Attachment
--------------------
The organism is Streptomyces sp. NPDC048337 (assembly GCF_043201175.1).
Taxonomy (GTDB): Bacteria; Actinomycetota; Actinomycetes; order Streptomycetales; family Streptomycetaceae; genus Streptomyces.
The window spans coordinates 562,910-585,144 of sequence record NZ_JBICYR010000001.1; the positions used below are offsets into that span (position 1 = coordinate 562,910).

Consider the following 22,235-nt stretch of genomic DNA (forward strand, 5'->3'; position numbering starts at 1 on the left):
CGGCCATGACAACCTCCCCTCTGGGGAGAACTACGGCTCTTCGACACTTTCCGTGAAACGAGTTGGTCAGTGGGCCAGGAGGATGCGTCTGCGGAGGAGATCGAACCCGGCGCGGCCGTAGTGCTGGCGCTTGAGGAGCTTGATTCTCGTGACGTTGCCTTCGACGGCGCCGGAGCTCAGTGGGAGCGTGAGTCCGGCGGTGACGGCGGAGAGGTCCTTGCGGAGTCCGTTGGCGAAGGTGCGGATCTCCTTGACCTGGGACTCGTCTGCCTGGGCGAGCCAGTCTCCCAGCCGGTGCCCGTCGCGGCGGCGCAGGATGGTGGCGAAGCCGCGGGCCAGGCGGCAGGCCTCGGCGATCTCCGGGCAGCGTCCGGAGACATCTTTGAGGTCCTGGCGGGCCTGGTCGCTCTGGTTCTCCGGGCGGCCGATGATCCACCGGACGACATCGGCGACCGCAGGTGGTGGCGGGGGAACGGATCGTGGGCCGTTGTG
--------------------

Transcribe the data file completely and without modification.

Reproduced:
The organism is Streptomyces sp. NPDC048337 (assembly GCF_043201175.1).
Taxonomy (GTDB): Bacteria; Actinomycetota; Actinomycetes; order Streptomycetales; family Streptomycetaceae; genus Streptomyces.
The window spans coordinates 562,910-585,144 of sequence record NZ_JBICYR010000001.1; the positions used below are offsets into that span (position 1 = coordinate 562,910).

Consider the following 22,235-nt stretch of genomic DNA (forward strand, 5'->3'; position numbering starts at 1 on the left):
CGGCCATGACAACCTCCCCTCTGGGGAGAACTACGGCTCTTCGACACTTTCCGTGAAACGAGTTGGTCAGTGGGCCAGGAGGATGCGTCTGCGGAGGAGATCGAACCCGGCGCGGCCGTAGTGCTGGCGCTTGAGGAGCTTGATTCTCGTGACGTTGCCTTCGACGGCGCCGGAGCTCAGTGGGAGCGTGAGTCCGGCGGTGACGGCGGAGAGGTCCTTGCGGAGTCCGTTGGCGAAGGTGCGGATCTCCTTGACCTGGGACTCGTCTGCCTGGGCGAGCCAGTCTCCCAGCCGGTGCCCGTCGCGGCGGCGCAGGATGGTGGCGAAGCCGCGGGCCAGGCGGCAGGCCTCGGCGATCTCCGGGCAGCGTCCGGAGACATCTTTGAGGTCCTGGCGGGCCTGGTCGCTCTGGTTCTCCGGGCGGCCGATGATCCACCGGACGACATCGGCGACCGCAGGTGGTGGCGGGGGAACGGATCGTGGGCCGTTGTG